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Zewde, Ethiopia, And the African Woman




The exit of Liberia’s Mrs Ellen Sirleaf   Johnson after a successful  two-term as President  earlier this year appeared to have drawn down the curtain on prospects of African women providing political leadership for their countries.

However, last week’s appointment of  Sahle-Work Zewde, a veteran of the United Nations and the diplomatic corps as Ethiopia’s first female president may have rekindled hope that the African woman can still rise to the topmost in the political ladder.

Ethiopia’s parliament approved the appointment in a unanimous vote showing the popularity of Zewde’s nomination and the respect she commands in the male dominated parliament.

By Ethiopia’s laws, the post of president is ceremonial since executive powers in the country’s political leadership are vested in the office of the Prime Minister.

Nevertheless, Zewde’s appointment is symbolic that Ethiopia, Africa’s second largest country after Nigeria with numerous complexities would find a woman for the role. Her appointment compliments the pro-women of the new Prime Minister, Abiy Ahmed,  who had a week earlier reschuffled his cabinet appointment half of the members as women.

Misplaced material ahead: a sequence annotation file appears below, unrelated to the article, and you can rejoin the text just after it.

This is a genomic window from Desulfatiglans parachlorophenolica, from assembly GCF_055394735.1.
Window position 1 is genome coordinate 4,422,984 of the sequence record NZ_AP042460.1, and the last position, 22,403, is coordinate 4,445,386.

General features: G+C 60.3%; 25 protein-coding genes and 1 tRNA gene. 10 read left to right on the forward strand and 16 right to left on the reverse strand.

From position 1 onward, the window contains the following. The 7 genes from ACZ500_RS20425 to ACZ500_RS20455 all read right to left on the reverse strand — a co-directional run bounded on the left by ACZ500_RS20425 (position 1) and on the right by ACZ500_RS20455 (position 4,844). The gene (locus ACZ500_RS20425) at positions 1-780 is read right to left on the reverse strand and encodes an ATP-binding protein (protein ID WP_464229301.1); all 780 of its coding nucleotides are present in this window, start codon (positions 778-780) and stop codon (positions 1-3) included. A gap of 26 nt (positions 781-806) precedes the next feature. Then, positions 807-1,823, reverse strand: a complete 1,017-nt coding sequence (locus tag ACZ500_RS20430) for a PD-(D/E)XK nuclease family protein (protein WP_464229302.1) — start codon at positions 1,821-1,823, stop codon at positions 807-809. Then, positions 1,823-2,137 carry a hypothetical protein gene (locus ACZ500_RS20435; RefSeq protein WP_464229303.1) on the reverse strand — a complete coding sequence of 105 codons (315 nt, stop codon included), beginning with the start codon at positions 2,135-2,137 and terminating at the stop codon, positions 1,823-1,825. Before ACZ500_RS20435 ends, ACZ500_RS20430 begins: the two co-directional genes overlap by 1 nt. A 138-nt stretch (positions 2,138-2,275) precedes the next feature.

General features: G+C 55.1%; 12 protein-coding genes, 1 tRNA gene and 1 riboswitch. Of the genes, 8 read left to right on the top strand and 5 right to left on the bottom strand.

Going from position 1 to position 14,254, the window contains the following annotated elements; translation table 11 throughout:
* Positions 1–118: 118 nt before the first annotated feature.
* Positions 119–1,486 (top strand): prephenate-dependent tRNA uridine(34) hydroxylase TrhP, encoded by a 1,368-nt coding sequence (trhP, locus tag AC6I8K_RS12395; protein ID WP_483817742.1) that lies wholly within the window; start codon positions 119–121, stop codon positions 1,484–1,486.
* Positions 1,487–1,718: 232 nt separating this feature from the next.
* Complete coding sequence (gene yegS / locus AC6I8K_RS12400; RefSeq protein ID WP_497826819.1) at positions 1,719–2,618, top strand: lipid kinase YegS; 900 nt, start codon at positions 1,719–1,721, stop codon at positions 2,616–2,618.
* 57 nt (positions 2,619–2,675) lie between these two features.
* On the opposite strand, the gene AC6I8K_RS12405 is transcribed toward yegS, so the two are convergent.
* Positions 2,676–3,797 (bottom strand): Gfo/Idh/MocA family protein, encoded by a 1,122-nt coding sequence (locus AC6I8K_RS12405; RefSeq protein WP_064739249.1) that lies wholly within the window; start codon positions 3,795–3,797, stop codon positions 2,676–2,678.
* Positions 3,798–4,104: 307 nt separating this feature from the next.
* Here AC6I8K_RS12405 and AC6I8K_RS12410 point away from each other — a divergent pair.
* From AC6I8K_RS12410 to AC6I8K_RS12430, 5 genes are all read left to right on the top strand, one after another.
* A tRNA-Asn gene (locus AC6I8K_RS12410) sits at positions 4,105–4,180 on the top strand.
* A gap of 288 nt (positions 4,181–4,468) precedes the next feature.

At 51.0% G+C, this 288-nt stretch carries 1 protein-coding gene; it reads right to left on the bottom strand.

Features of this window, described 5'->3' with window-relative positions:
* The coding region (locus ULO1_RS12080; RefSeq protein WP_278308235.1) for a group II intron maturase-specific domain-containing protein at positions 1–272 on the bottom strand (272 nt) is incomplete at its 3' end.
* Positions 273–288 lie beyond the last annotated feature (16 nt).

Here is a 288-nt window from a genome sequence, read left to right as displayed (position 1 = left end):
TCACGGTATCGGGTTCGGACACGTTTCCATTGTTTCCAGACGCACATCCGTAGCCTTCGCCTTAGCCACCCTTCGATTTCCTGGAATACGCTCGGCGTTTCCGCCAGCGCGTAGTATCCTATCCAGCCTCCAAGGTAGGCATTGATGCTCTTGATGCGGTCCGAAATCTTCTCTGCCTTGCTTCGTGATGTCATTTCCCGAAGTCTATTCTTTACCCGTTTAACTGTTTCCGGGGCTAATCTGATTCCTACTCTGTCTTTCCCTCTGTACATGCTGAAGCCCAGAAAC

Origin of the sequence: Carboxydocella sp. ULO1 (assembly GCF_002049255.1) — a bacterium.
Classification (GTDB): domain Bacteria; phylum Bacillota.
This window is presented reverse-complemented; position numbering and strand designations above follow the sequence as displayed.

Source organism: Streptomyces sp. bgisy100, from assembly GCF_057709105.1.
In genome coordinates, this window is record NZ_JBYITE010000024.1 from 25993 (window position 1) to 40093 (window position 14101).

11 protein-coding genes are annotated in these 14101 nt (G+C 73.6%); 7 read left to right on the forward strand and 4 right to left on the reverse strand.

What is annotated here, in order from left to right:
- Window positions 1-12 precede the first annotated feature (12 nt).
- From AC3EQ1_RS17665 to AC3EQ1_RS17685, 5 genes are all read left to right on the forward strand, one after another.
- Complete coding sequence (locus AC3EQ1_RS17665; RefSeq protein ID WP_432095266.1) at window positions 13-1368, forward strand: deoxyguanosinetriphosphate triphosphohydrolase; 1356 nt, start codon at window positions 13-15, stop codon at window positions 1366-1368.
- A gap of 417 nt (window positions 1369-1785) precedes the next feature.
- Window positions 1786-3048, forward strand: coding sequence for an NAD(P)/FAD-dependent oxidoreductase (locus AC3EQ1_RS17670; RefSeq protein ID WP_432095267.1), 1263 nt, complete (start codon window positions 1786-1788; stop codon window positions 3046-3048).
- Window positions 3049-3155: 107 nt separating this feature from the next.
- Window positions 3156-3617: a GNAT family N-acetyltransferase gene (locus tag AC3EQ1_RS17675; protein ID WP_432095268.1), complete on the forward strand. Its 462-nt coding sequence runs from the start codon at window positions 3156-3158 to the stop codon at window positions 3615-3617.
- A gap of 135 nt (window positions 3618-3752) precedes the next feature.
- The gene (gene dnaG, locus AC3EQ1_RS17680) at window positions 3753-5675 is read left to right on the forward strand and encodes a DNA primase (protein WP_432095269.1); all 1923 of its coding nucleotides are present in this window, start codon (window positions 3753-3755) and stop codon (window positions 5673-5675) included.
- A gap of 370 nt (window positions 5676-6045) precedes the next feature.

“In a patriarchal society such as ours, the appointment of a female head of state not only sets the standard for the future but also normalizes women as decision-makers in public life,” said Fitsum Arega, the Prime Minister’s Chief of Staff in a post on his tweeter handle.

Women in Ethiopian society suffer frequent violence while they are not recognized for leadership in the rural communities since the society is built along patriarchal lines. It is hope Zewde’s appointment will help change all or at least part of that ugly side of Ethiopia’s reality.

Born in 1951, Zewde comes on the job with a rich career background as a quintessential Diplomat having served as Ambassador to Senegal with concurrent accreditation to Mali, Cape Verde, Guinea-Bissau, gambia and Guinea from 1989-1993.